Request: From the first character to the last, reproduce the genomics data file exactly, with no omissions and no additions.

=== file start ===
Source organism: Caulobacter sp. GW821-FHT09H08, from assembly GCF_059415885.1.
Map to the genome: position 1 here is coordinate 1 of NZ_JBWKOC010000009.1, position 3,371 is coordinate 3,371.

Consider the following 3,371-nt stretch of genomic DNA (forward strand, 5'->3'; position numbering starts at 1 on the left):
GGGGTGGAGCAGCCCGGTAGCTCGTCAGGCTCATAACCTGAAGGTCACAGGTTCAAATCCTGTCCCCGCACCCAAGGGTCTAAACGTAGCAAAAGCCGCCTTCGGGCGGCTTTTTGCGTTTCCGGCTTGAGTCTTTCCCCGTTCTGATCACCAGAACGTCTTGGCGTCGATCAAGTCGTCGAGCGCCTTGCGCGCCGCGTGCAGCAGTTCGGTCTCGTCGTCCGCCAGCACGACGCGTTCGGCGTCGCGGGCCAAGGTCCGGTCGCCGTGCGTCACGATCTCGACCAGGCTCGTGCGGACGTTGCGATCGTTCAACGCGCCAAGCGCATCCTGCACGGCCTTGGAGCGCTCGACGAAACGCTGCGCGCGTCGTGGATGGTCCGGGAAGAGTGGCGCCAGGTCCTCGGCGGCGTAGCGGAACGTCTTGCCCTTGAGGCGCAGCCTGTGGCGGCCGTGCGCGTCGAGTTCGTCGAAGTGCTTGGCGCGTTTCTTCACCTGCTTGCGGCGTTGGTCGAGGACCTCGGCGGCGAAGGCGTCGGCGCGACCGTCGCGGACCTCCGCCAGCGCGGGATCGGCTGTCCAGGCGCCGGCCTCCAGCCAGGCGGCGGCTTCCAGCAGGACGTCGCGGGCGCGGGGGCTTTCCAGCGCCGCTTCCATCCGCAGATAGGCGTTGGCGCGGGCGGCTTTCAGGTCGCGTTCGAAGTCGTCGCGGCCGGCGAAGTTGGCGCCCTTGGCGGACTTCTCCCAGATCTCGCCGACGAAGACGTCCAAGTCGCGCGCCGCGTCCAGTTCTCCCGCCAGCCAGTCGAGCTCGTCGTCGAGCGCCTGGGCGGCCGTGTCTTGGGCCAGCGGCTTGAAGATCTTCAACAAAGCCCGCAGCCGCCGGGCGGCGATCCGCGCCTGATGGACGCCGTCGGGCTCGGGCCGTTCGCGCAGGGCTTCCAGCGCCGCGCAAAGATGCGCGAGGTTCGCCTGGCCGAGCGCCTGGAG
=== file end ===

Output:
Source organism: Caulobacter sp. GW821-FHT09H08, from assembly GCF_059415885.1.
Map to the genome: position 1 here is coordinate 1 of NZ_JBWKOC010000009.1, position 3,371 is coordinate 3,371.

Consider the following 3,371-nt stretch of genomic DNA (forward strand, 5'->3'; position numbering starts at 1 on the left):
GGGGTGGAGCAGCCCGGTAGCTCGTCAGGCTCATAACCTGAAGGTCACAGGTTCAAATCCTGTCCCCGCACCCAAGGGTCTAAACGTAGCAAAAGCCGCCTTCGGGCGGCTTTTTGCGTTTCCGGCTTGAGTCTTTCCCCGTTCTGATCACCAGAACGTCTTGGCGTCGATCAAGTCGTCGAGCGCCTTGCGCGCCGCGTGCAGCAGTTCGGTCTCGTCGTCCGCCAGCACGACGCGTTCGGCGTCGCGGGCCAAGGTCCGGTCGCCGTGCGTCACGATCTCGACCAGGCTCGTGCGGACGTTGCGATCGTTCAACGCGCCAAGCGCATCCTGCACGGCCTTGGAGCGCTCGACGAAACGCTGCGCGCGTCGTGGATGGTCCGGGAAGAGTGGCGCCAGGTCCTCGGCGGCGTAGCGGAACGTCTTGCCCTTGAGGCGCAGCCTGTGGCGGCCGTGCGCGTCGAGTTCGTCGAAGTGCTTGGCGCGTTTCTTCACCTGCTTGCGGCGTTGGTCGAGGACCTCGGCGGCGAAGGCGTCGGCGCGACCGTCGCGGACCTCCGCCAGCGCGGGATCGGCTGTCCAGGCGCCGGCCTCCAGCCAGGCGGCGGCTTCCAGCAGGACGTCGCGGGCGCGGGGGCTTTCCAGCGCCGCTTCCATCCGCAGATAGGCGTTGGCGCGGGCGGCTTTCAGGTCGCGTTCGAAGTCGTCGCGGCCGGCGAAGTTGGCGCCCTTGGCGGACTTCTCCCAGATCTCGCCGACGAAGACGTCCAAGTCGCGCGCCGCGTCCAGTTCTCCCGCCAGCCAGTCGAGCTCGTCGTCGAGCGCCTGGGCGGCCGTGTCTTGGGCCAGCGGCTTGAAGATCTTCAACAAAGCCCGCAGCCGCCGGGCGGCGATCCGCGCCTGATGGACGCCGTCGGGCTCGGGCCGTTCGCGCAGGGCTTCCAGCGCCGCGCAAAGATGCGCGAGGTTCGCCTGGCCGAGCGCCTGGAG